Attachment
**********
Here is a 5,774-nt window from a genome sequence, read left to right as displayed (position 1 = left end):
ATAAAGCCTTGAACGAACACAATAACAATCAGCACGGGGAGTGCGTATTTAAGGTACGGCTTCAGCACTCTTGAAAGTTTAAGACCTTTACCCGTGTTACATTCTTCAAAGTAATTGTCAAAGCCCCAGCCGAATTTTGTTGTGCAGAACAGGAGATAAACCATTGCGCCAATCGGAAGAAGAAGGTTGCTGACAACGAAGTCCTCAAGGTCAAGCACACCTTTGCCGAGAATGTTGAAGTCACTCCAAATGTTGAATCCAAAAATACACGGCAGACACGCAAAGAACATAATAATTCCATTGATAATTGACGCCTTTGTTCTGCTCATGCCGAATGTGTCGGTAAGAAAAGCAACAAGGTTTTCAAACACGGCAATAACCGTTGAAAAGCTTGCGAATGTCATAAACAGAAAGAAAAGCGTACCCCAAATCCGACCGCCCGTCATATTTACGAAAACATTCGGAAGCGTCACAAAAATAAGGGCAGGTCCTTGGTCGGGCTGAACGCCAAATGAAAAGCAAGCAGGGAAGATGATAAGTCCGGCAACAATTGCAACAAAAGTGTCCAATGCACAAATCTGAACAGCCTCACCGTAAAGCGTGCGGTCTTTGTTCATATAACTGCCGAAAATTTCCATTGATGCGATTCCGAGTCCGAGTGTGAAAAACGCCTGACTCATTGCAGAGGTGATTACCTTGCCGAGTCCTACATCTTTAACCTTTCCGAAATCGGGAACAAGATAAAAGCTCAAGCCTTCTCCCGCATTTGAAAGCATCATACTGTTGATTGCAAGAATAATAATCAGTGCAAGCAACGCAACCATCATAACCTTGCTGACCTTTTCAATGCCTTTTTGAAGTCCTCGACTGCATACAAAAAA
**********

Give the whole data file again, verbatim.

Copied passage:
Here is a 5,774-nt window from a genome sequence, read left to right as displayed (position 1 = left end):
ATAAAGCCTTGAACGAACACAATAACAATCAGCACGGGGAGTGCGTATTTAAGGTACGGCTTCAGCACTCTTGAAAGTTTAAGACCTTTACCCGTGTTACATTCTTCAAAGTAATTGTCAAAGCCCCAGCCGAATTTTGTTGTGCAGAACAGGAGATAAACCATTGCGCCAATCGGAAGAAGAAGGTTGCTGACAACGAAGTCCTCAAGGTCAAGCACACCTTTGCCGAGAATGTTGAAGTCACTCCAAATGTTGAATCCAAAAATACACGGCAGACACGCAAAGAACATAATAATTCCATTGATAATTGACGCCTTTGTTCTGCTCATGCCGAATGTGTCGGTAAGAAAAGCAACAAGGTTTTCAAACACGGCAATAACCGTTGAAAAGCTTGCGAATGTCATAAACAGAAAGAAAAGCGTACCCCAAATCCGACCGCCCGTCATATTTACGAAAACATTCGGAAGCGTCACAAAAATAAGGGCAGGTCCTTGGTCGGGCTGAACGCCAAATGAAAAGCAAGCAGGGAAGATGATAAGTCCGGCAACAATTGCAACAAAAGTGTCCAATGCACAAATCTGAACAGCCTCACCGTAAAGCGTGCGGTCTTTGTTCATATAACTGCCGAAAATTTCCATTGATGCGATTCCGAGTCCGAGTGTGAAAAACGCCTGACTCATTGCAGAGGTGATTACCTTGCCGAGTCCTACATCTTTAACCTTTCCGAAATCGGGAACAAGATAAAAGCTCAAGCCTTCTCCCGCATTTGAAAGCATCATACTGTTGATTGCAAGAATAATAATCAGTGCAAGCAACGCAACCATCATAACCTTGCTGACCTTTTCAATGCCTTTTTGAAGTCCTCGACTGCATACAAAAAA